EarthTalk: I read that a single child born
in the U.S. has a greater effect on the environment than
a dozen children born in a developing country. Can you explain
—Josh C., via e-mail
less than 5 percent of world population, the U.S.
uses a third of the world’s paper, a quarter
of the oil, coal and aluminum, and 19 percent of
the copper. The U.S. ranks highest by a considerable
margin in most consumer categories as well.
is well known that Americans consume far more natural resources
and live much less sustainably than people from any other
large country of the world. “A child born in the United
States will create thirteen times as much ecological damage
over the course of his or her lifetime than a child born
in Brazil,” reports the Sierra Club’s Dave Tilford,
adding that the average American will drain as many resources
as 35 natives of India and consume 53 times more goods and
services than someone from China.
cites a litany of sobering statistics showing just how profligate
Americans have been in using and abusing natural resources.
For example, between 1900 and 1989 U.S. population tripled
while its use of raw materials grew by a factor of 17. “With
less than 5 percent of world population, the U.S. uses one-third
of the world’s paper, a quarter of the world’s
oil, 23 percent of the coal, 27 percent of the aluminum,
and 19 percent of the copper,” he reports. “Our
per capita use of energy, metals, minerals, forest products,
fish, grains, meat, and even fresh water dwarfs that of
people living in the developing world.”
adds that the U.S. ranks highest in most consumer categories
by a considerable margin, even among industrial nations.
To wit, American fossil fuel consumption is double that
of the average resident of Great Britain and two and a half
times that of the average Japanese. Meanwhile, Americans
account for only five percent of the world’s population
but create half of the globe’s solid waste.
love of the private automobile constitutes a large part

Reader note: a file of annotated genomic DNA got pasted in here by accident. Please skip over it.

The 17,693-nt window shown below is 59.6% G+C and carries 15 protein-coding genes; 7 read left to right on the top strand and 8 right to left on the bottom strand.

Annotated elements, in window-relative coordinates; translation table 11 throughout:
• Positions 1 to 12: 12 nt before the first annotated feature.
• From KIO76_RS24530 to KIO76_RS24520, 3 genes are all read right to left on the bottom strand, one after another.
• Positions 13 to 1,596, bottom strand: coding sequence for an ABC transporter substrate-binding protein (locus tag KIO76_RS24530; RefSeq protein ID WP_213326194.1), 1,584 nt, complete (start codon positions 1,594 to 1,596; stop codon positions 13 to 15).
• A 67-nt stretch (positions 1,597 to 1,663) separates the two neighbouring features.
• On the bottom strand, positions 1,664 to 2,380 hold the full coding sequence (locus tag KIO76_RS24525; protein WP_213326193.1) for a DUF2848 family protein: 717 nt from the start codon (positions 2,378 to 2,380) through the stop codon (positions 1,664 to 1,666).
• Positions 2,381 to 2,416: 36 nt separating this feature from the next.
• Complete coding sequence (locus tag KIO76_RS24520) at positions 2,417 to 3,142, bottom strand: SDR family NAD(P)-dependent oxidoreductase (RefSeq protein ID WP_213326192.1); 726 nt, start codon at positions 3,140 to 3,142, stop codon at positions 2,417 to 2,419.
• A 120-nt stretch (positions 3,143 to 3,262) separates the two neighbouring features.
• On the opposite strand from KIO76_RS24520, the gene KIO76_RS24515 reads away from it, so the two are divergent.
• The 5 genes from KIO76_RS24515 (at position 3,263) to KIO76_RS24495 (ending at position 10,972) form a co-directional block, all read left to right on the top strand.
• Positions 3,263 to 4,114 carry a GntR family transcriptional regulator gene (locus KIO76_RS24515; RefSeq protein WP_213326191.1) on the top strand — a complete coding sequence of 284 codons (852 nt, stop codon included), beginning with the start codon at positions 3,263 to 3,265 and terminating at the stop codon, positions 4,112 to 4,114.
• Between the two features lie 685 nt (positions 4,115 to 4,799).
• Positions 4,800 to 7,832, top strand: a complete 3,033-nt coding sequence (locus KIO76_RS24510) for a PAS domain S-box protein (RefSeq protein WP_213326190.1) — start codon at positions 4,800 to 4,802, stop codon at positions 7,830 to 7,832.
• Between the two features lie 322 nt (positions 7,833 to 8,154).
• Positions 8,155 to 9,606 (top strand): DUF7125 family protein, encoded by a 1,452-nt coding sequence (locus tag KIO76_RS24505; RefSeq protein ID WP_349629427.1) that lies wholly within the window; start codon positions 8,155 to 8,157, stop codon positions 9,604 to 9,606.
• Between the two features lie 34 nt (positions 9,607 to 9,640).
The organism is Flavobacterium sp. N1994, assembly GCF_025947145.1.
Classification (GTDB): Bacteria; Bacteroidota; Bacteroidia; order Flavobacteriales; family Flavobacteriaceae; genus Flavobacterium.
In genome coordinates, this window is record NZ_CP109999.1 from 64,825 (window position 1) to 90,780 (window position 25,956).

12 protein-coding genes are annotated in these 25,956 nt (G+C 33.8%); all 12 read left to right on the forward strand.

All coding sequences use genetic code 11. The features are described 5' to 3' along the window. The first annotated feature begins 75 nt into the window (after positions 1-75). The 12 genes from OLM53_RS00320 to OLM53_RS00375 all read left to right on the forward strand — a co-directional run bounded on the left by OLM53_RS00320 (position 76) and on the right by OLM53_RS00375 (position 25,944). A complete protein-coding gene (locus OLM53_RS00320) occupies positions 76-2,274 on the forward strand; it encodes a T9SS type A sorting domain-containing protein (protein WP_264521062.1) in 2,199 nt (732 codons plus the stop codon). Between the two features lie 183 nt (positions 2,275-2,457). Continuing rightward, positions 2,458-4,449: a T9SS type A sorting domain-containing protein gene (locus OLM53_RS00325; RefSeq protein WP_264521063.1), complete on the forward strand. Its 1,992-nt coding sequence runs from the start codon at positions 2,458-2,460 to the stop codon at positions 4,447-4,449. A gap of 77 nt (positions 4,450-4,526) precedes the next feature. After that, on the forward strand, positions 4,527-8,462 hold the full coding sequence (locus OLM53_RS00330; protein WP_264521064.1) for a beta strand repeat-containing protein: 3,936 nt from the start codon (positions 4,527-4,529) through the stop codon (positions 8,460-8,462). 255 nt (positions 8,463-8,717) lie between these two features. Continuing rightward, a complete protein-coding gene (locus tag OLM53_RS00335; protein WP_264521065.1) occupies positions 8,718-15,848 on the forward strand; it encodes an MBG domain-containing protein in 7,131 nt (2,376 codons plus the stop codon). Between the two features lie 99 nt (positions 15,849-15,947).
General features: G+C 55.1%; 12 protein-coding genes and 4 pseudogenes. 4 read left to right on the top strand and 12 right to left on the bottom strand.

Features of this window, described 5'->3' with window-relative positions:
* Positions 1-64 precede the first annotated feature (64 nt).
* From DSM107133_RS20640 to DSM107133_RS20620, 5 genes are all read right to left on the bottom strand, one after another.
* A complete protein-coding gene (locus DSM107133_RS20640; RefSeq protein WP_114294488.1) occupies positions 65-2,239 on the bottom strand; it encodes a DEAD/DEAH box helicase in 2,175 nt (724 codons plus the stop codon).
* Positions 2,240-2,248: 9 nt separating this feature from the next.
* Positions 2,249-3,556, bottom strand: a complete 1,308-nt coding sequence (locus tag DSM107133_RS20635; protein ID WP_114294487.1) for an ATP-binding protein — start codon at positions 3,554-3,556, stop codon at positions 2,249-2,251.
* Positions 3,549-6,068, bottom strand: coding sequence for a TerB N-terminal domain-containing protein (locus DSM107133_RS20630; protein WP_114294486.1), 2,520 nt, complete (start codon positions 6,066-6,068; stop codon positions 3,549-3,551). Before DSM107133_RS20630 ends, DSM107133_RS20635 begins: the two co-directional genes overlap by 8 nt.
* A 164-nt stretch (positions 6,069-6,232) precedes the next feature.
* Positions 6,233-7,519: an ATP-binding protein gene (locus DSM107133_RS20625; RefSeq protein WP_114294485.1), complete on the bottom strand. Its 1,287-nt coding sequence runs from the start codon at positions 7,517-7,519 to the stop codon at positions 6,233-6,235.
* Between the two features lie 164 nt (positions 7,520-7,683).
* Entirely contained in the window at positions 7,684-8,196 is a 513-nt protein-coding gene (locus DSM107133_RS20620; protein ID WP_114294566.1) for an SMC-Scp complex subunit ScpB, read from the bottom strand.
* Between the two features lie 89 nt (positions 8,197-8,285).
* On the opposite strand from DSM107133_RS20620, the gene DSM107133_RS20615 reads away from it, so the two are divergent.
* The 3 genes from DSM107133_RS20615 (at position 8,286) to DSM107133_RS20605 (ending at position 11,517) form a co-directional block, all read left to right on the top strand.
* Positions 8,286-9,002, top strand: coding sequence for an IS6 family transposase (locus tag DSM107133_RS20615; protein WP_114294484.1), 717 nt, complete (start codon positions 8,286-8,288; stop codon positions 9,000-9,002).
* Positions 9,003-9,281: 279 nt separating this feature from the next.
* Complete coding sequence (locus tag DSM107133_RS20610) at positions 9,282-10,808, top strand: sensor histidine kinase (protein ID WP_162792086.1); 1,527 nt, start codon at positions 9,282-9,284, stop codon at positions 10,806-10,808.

of their poor ranking. The National Geographic Society’s
annual Greendex analysis of global consumption habits finds
that Americans are least likely of all people to use public
transportation—only seven percent make use of transit
options for daily commuting. Likewise, only one in three
Americans walks or bikes to their destinations, as opposed
to three-quarters of Chinese. While China is becoming the
world’s leader in total consumption of some commodities
(coal, copper, etc.), the U.S. remains the per capita consumption
leader for most resources.
National Geographic’s Greendex found that American
consumers rank last of 17 countries surveyed in regard to
sustainable behavior. Furthermore, the study found that
U.S. consumers are among the least likely to feel guilty
about the impact they have on the environment, yet they
are near to top of the list in believing that individual
choices could make a difference.
those with the lightest environmental footprint are also
the most likely to feel both guilty and disempowered. “In
what may be a major disconnect between perception and behavior,
the study also shows that consumers who feel the guiltiest
about their impact—those in China, India and Brazil—actually
lead the pack in sustainable consumer choices,” says
National Geographic’s Terry Garcia, who coordinates
the annual Greendex study. “That’s despite Chinese
and Indian consumers also being among the least confident
that individual action can help the environment.”
can discover how they stack up by taking a survey on National
Geographic’s Greendex website. But brace yourself
if you are a typical American: You might not like what you